Jittery guide: neutrality policy
What is the Jittery neutrality policy?
Editors should strive to not take up arguing a particular point of view on a topic, and instead should seek to remain neutral.
The purpose of this policy is to encourage editors to present information about a topic in a way that is unbiased and as factual as possible. Representing topics and views fairly, is paramount.
An example can be illustrative:
Suppose the topic is the Crusades. Your task as an editor is not to moralize the topic and project your beliefs or opinions at the reader; it's not to proclaim the Crusades as good or bad. Your task as an editor, is to present the known facts about the Crusades and to remain as objective & neutral as possible about the topic. You seek to inform the reader and to be a delivery agent for facts. Telling the reader what to believe or how to think is not your responsibility; it is the responsibility of the reader to form their own conclusions, ideally assisted by well-supported information.
Why is neutrality important?
In the process of working on a topic, without taking up a position of neutrality it is exceedingly difficult to present the topic accurately.
The further you get away from a position of neutrality, the less able you are to treat a topic fairly, the more likely that the accuracy of information will suffer. Bias begins to creep in and some negative or positive aspects of a topic will inevitably be hidden, washed away. For example, an editor that favors a topic and writes from a specific biased point of view, will tend to consciously or subconsciously downplay negative aspects of the topic, presenting those as less important.
This does not require that an editor must agree with a given idea or view on a topic, merely that the editor presents that view accurately when writing about it.
What does it mean to represent views fairly?
Being fair to a view about a topic does not imply agreement with that view. It's about presenting that view in as accurate of a manner as possible. It means to portray the view correctly as it really is, not as a biased opinion may exaggerate it to be (regardless of direction).
Being fair to a view means not arguing either for or against it.
Going back to the Crusades topic: is there a widespread view that the Crusades were immoral? Then it may be reasonable to present supporting information for that. Who believes that? Why?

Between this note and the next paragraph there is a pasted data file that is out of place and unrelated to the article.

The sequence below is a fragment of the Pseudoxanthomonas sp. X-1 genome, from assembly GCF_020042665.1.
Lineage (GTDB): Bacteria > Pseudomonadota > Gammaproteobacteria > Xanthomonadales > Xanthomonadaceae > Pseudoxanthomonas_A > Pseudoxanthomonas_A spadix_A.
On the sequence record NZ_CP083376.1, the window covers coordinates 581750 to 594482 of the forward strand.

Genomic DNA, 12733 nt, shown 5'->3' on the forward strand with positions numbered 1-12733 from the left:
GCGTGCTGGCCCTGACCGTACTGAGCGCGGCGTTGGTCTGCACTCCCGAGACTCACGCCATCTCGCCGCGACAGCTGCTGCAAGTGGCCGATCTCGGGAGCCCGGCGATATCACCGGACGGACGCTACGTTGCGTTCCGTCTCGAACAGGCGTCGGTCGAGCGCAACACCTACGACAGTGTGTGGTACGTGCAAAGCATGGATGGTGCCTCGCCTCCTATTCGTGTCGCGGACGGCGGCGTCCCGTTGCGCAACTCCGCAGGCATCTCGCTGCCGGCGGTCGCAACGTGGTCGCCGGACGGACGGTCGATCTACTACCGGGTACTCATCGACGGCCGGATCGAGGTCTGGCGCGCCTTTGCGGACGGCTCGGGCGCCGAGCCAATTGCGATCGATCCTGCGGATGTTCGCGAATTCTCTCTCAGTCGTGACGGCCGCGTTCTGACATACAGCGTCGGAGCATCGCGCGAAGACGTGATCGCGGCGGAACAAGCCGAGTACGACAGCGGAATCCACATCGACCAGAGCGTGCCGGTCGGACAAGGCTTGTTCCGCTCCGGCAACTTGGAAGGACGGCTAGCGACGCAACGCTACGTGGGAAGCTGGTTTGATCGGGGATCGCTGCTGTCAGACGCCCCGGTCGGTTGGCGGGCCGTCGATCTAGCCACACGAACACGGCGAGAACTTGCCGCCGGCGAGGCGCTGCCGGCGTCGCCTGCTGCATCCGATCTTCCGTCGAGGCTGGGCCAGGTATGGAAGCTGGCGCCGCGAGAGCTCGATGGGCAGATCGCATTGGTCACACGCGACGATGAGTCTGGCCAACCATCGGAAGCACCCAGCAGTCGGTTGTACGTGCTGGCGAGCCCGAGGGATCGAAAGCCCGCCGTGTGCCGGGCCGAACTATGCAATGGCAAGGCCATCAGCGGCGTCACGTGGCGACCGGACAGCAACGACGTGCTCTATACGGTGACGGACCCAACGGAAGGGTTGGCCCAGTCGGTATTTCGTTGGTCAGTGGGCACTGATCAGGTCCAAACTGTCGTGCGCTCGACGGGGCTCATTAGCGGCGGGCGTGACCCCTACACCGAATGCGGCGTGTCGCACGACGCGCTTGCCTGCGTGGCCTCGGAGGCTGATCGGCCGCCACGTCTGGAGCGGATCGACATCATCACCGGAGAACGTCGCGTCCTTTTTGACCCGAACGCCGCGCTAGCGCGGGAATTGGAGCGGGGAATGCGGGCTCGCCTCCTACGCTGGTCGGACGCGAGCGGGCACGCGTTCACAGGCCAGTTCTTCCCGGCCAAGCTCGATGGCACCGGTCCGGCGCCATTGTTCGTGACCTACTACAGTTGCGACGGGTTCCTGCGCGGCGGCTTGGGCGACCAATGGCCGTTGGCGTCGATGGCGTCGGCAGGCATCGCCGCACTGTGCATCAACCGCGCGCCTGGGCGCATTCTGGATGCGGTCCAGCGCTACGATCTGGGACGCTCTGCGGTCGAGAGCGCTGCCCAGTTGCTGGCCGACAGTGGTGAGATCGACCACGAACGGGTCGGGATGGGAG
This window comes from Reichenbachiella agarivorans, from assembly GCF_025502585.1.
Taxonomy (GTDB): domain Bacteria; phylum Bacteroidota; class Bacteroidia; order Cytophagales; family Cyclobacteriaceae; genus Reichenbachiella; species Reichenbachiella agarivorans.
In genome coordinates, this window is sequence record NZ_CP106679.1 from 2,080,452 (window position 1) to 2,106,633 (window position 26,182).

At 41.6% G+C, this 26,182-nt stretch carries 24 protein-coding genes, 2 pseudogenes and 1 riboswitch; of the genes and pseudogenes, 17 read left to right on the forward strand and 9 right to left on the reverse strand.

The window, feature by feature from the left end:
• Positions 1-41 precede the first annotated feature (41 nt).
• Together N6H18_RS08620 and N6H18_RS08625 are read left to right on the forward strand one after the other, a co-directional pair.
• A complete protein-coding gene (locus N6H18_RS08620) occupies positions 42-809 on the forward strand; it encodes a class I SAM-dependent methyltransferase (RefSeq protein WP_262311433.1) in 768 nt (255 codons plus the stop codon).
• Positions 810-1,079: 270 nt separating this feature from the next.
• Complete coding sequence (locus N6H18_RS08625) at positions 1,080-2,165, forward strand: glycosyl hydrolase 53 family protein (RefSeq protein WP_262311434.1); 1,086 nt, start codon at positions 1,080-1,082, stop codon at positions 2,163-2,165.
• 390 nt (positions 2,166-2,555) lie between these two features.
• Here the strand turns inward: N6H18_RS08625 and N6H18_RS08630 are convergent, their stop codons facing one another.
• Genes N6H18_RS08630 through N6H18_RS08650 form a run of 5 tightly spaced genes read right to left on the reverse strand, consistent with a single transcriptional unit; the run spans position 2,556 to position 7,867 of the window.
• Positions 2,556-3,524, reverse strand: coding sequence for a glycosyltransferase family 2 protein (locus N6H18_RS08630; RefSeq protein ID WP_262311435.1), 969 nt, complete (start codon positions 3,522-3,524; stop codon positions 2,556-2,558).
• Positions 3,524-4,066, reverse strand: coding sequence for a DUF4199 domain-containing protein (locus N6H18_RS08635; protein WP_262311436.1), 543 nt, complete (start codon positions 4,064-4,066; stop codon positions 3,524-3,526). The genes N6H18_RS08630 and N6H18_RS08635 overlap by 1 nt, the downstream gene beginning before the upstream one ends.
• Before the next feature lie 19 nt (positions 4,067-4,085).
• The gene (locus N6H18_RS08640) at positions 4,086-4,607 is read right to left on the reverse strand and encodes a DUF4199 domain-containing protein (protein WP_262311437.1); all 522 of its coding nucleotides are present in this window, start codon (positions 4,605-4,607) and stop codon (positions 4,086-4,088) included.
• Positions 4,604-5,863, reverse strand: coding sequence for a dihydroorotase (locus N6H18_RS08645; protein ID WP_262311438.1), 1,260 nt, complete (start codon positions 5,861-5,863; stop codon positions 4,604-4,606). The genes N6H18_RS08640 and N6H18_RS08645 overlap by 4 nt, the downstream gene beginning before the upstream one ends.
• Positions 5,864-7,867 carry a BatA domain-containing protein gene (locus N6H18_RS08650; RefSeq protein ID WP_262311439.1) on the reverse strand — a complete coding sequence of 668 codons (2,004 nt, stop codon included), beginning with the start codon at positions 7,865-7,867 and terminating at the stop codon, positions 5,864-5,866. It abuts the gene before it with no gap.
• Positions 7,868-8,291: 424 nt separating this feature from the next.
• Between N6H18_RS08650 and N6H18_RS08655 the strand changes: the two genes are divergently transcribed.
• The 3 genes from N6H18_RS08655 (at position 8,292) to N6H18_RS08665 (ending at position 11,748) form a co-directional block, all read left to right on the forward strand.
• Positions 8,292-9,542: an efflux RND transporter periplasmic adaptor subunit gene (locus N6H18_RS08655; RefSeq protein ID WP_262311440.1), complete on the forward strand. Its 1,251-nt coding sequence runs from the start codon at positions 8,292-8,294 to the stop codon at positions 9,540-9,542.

Jittery as a service does not seek to dictate an answer to the question: were the Crusades immoral? Instead, an editor should present accurate information to the reader that helps them to self-educate about the topic.
Jittery also does not seek to cover every possible view or aspect of a topic. Topics should remain focused on the most important elements.
What is another example of the neutrality policy as applied to a topic?
Flat Earth theory is an example of a topic that is prime for the neutrality policy.
In the case of the flat Earth theory, it is not the task of the editor to project to the reader their belief as to whether the Earth is spherical or flat, rather it is the task of the editor to present accurate information about the topic, leaving it up to the reader to make up their own mind.
A hallmark of an editor failing to adhere to the neutrality policy, is their slipping into a projection voice: projecting their beliefs outward at the reader, in a typically highly opinionated manner. A giveaway to this mistake is if the writing being presented is or can be covered in fragments like "I believe" or "in my opinion" or "I think" and similar.
Who believes the Earth is spherical and why? What is the supporting scientific evidence? What are the origins of beliefs about a spherical Earth? That is the kind of information to present for the reader to make up their own mind with.
What is Jittery's position on partisanship?
Jittery is strictly non-partisan, it does not favor any political parties and does not promote writing in bias toward a specific political party, group, ideology, idea, belief, creed, or topic.
It is understood that many editors will have partisan political allegiances and beliefs. Those allegiances and biases have no place in Jittery's topic pages and should be expressed on a different forum. There are many other sites on the Internet to do that.
What happens to content that does not adhere to the neutrality policy?
If the content of a Q&A (or topic as a whole) is particularly egregious in violating the neutrality policy, it will be deleted or replaced. If a Q&A subtly violates the neutrality policy, it can be adjusted by a replacement Q&A. If it violates the policy to a great degree, it is more likely to be deleted entirely.
What happens to an editor that does not adhere to the neutrality policy?
An editor that repeatedly creates content from a point of view, projecting to the reader what their beliefs should be - how the reader should think about a topic - will be warned to stop. If it continues, the editor's account may be restricted to a mod zero (E0) by Jittery. If the editor is operating in good faith (ie not a troll), typically multiple warnings will be given before the account is restricted.
Last edited September 7, 2020 18:54 UTC